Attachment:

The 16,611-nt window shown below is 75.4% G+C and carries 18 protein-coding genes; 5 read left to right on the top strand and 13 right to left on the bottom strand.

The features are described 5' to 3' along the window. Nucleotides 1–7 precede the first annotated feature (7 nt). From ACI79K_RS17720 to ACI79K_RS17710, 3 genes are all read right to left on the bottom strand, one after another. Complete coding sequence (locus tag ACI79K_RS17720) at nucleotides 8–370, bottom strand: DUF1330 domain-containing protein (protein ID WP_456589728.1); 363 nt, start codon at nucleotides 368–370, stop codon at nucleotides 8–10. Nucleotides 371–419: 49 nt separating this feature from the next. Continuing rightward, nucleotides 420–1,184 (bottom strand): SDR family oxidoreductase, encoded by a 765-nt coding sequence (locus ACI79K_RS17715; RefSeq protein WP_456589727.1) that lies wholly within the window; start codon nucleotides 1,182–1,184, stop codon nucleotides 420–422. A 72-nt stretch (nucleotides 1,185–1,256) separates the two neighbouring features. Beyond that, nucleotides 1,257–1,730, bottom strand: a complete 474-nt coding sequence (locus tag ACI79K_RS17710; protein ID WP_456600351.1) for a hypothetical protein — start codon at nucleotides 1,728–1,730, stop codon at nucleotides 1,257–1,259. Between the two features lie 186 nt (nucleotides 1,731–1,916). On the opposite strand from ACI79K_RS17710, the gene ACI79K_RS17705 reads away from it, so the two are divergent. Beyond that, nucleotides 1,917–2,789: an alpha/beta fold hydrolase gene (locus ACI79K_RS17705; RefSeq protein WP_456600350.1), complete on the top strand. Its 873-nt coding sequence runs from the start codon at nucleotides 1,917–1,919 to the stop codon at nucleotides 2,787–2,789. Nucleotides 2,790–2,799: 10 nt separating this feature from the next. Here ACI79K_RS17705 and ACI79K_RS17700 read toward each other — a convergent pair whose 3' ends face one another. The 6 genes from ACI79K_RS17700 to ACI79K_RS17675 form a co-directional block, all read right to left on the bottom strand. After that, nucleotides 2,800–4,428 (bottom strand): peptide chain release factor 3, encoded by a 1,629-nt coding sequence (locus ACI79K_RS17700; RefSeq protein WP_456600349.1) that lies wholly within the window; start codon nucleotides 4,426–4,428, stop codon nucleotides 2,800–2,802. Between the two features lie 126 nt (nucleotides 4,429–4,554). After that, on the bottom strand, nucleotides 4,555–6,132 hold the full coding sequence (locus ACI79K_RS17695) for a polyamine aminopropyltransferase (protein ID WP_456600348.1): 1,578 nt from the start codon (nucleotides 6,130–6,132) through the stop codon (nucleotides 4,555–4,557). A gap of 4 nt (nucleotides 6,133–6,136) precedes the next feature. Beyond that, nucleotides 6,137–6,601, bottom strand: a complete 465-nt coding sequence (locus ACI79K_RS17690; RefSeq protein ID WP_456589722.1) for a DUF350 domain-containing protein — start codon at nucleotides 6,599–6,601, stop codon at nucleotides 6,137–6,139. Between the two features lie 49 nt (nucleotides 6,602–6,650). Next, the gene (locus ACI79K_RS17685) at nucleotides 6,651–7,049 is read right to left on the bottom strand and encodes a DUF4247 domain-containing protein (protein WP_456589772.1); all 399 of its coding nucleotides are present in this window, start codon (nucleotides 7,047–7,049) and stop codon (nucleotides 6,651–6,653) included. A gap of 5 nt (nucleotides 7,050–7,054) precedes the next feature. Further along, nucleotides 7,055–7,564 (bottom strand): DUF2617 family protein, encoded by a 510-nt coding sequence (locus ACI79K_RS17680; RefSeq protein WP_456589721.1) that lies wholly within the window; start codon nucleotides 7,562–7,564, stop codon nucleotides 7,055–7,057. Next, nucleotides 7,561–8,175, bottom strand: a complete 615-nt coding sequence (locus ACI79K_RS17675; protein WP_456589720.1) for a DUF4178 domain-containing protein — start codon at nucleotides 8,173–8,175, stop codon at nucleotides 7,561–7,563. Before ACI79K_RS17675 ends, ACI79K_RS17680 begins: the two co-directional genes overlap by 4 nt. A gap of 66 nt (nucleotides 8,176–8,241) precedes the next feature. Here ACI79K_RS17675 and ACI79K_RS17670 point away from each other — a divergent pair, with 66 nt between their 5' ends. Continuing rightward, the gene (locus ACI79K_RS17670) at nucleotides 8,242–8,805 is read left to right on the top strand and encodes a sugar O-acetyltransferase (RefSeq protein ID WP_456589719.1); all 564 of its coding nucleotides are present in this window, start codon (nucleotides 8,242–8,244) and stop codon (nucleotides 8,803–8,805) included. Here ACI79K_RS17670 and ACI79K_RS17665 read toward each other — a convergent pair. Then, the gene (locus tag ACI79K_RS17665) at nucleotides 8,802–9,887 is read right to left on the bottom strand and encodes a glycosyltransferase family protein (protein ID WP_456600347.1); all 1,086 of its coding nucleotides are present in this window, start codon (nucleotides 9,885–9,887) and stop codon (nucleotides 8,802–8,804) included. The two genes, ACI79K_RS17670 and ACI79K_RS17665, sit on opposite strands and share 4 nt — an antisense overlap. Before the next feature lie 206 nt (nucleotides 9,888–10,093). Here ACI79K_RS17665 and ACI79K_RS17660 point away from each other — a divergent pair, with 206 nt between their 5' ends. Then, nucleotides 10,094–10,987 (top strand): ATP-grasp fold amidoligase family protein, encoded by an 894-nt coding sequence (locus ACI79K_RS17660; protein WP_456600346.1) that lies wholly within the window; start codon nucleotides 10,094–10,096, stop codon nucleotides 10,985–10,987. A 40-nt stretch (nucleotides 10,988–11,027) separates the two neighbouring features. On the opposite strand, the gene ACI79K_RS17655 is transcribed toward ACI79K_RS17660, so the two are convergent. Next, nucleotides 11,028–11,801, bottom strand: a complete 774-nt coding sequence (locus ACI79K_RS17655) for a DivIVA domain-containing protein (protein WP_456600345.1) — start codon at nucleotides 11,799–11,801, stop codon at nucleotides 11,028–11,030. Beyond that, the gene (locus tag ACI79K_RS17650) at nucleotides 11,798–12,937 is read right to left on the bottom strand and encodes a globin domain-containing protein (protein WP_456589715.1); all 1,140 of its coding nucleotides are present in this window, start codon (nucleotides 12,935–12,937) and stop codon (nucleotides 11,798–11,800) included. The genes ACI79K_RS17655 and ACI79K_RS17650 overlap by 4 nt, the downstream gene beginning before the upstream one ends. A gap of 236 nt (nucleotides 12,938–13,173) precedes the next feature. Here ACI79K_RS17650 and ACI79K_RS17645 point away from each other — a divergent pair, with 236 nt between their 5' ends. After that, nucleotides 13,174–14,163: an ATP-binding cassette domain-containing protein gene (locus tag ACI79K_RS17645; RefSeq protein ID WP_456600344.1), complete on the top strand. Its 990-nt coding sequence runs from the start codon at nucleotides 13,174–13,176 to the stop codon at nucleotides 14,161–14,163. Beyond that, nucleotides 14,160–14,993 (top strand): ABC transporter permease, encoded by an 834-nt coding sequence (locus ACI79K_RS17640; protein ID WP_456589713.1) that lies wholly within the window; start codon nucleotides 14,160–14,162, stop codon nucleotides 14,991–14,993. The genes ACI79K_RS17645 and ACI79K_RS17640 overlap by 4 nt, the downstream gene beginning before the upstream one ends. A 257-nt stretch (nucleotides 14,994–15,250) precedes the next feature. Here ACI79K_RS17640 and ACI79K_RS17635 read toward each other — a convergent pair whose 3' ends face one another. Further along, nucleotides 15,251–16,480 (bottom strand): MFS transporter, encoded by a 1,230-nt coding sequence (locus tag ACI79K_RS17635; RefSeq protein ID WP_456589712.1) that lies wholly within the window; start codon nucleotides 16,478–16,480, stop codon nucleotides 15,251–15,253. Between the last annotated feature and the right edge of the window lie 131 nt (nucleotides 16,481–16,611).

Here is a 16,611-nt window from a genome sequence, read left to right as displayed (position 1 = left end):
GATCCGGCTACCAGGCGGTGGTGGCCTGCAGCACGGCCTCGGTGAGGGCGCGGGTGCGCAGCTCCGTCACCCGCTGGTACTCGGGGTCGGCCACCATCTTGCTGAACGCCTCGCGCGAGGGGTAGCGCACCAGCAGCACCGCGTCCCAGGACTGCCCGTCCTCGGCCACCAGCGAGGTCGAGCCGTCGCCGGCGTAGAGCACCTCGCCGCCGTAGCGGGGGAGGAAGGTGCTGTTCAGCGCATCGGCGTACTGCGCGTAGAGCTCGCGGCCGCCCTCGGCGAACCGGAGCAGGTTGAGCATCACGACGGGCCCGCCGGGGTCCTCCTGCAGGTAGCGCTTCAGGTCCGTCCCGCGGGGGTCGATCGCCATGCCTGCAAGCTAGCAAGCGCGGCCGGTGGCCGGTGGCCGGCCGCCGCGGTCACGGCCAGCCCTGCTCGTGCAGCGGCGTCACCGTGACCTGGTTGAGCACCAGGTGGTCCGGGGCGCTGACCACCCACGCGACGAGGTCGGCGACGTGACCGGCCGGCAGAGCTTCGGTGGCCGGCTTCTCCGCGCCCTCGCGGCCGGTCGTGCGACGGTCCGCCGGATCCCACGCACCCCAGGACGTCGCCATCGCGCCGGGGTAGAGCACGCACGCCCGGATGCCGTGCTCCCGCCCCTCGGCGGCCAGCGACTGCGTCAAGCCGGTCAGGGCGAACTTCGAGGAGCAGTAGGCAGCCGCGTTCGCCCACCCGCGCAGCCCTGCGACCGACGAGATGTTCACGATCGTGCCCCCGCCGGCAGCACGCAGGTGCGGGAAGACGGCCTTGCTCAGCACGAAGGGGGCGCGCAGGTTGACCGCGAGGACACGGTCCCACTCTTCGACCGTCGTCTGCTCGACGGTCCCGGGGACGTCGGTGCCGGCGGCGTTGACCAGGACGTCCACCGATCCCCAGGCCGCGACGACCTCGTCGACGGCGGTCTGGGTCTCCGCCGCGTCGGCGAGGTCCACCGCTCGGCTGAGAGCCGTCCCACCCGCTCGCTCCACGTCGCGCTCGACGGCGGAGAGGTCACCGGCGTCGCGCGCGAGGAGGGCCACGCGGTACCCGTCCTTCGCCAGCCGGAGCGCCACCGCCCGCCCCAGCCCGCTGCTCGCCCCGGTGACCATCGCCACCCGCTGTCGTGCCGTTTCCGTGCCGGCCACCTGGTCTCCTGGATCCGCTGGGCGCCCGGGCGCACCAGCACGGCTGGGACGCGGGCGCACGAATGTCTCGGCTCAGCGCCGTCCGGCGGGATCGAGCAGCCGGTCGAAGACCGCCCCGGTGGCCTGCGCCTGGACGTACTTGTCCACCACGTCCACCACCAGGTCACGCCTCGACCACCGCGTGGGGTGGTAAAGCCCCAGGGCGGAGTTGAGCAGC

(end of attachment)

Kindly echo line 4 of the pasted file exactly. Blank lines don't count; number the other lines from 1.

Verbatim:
GATCCGGCTACCAGGCGGTGGTGGCCTGCAGCACGGCCTCGGTGAGGGCGCGGGTGCGCAGCTCCGTCACCCGCTGGTACTCGGGGTCGGCCACCATCTTGCTGAACGCCTCGCGCGAGGGGTAGCGCACCAGCAGCACCGCGTCCCAGGACTGCCCGTCCTCGGCCACCAGCGAGGTCGAGCCGTCGCCGGCGTAGAGCACCTCGCCGCCGTAGCGGGGGAGGAAGGTGCTGTTCAGCGCATCGGCGTACTGCGCGTAGAGCTCGCGGCCGCCCTCGGCGAACCGGAGCAGGTTGAGCATCACGACGGGCCCGCCGGGGTCCTCCTGCAGGTAGCGCTTCAGGTCCGTCCCGCGGGGGTCGATCGCCATGCCTGCAAGCTAGCAAGCGCGGCCGGTGGCCGGTGGCCGGCCGCCGCGGTCACGGCCAGCCCTGCTCGTGCAGCGGCGTCACCGTGACCTGGTTGAGCACCAGGTGGTCCGGGGCGCTGACCACCCACGCGACGAGGTCGGCGACGTGACCGGCCGGCAGAGCTTCGGTGGCCGGCTTCTCCGCGCCCTCGCGGCCGGTCGTGCGACGGTCCGCCGGATCCCACGCACCCCAGGACGTCGCCATCGCGCCGGGGTAGAGCACGCACGCCCGGATGCCGTGCTCCCGCCCCTCGGCGGCCAGCGACTGCGTCAAGCCGGTCAGGGCGAACTTCGAGGAGCAGTAGGCAGCCGCGTTCGCCCACCCGCGCAGCCCTGCGACCGACGAGATGTTCACGATCGTGCCCCCGCCGGCAGCACGCAGGTGCGGGAAGACGGCCTTGCTCAGCACGAAGGGGGCGCGCAGGTTGACCGCGAGGACACGGTCCCACTCTTCGACCGTCGTCTGCTCGACGGTCCCGGGGACGTCGGTGCCGGCGGCGTTGACCAGGACGTCCACCGATCCCCAGGCCGCGACGACCTCGTCGACGGCGGTCTGGGTCTCCGCCGCGTCGGCGAGGTCCACCGCTCGGCTGAGAGCCGTCCCACCCGCTCGCTCCACGTCGCGCTCGACGGCGGAGAGGTCACCGGCGTCGCGCGCGAGGAGGGCCACGCGGTACCCGTCCTTCGCCAGCCGGAGCGCCACCGCCCGCCCCAGCCCGCTGCTCGCCCCGGTGACCATCGCCACCCGCTGTCGTGCCGTTTCCGTGCCGGCCACCTGGTCTCCTGGATCCGCTGGGCGCCCGGGCGCACCAGCACGGCTGGGACGCGGGCGCACGAATGTCTCGGCTCAGCGCCGTCCGGCGGGATCGAGCAGCCGGTCGAAGACCGCCCCGGTGGCCTGCGCCTGGACGTACTTGTCCACCACGTCCACCACCAGGTCACGCCTCGACCACCGCGTGGGGTGGTAAAGCCCCAGGGCGGAGTTGAGCAGC